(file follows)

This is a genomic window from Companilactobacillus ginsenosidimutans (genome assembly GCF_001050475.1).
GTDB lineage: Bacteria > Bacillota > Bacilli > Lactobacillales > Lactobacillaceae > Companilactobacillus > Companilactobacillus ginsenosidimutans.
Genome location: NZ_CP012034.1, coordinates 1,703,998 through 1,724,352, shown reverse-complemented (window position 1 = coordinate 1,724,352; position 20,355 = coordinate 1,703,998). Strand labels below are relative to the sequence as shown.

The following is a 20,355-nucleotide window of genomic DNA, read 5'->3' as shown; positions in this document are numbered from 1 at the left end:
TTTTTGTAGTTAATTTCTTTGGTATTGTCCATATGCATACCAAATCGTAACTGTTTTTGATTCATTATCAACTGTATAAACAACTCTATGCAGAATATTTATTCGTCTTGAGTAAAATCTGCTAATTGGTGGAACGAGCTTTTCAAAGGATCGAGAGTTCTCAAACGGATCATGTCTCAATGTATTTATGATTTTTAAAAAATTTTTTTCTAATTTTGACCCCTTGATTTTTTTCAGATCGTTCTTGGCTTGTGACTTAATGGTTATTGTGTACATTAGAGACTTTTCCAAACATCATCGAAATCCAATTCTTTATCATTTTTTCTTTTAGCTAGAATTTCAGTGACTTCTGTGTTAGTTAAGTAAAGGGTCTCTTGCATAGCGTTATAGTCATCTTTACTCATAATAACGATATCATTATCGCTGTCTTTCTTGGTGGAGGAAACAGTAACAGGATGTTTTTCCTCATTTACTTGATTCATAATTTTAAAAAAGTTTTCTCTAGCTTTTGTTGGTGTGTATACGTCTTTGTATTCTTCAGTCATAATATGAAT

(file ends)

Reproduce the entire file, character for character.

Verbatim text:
This is a genomic window from Companilactobacillus ginsenosidimutans (genome assembly GCF_001050475.1).
GTDB lineage: Bacteria > Bacillota > Bacilli > Lactobacillales > Lactobacillaceae > Companilactobacillus > Companilactobacillus ginsenosidimutans.
Genome location: NZ_CP012034.1, coordinates 1,703,998 through 1,724,352, shown reverse-complemented (window position 1 = coordinate 1,724,352; position 20,355 = coordinate 1,703,998). Strand labels below are relative to the sequence as shown.

The following is a 20,355-nucleotide window of genomic DNA, read 5'->3' as shown; positions in this document are numbered from 1 at the left end:
TTTTTGTAGTTAATTTCTTTGGTATTGTCCATATGCATACCAAATCGTAACTGTTTTTGATTCATTATCAACTGTATAAACAACTCTATGCAGAATATTTATTCGTCTTGAGTAAAATCTGCTAATTGGTGGAACGAGCTTTTCAAAGGATCGAGAGTTCTCAAACGGATCATGTCTCAATGTATTTATGATTTTTAAAAAATTTTTTTCTAATTTTGACCCCTTGATTTTTTTCAGATCGTTCTTGGCTTGTGACTTAATGGTTATTGTGTACATTAGAGACTTTTCCAAACATCATCGAAATCCAATTCTTTATCATTTTTTCTTTTAGCTAGAATTTCAGTGACTTCTGTGTTAGTTAAGTAAAGGGTCTCTTGCATAGCGTTATAGTCATCTTTACTCATAATAACGATATCATTATCGCTGTCTTTCTTGGTGGAGGAAACAGTAACAGGATGTTTTTCCTCATTTACTTGATTCATAATTTTAAAAAAGTTTTCTCTAGCTTTTGTTGGTGTGTATACGTCTTTGTATTCTTCAGTCATAATATGAAT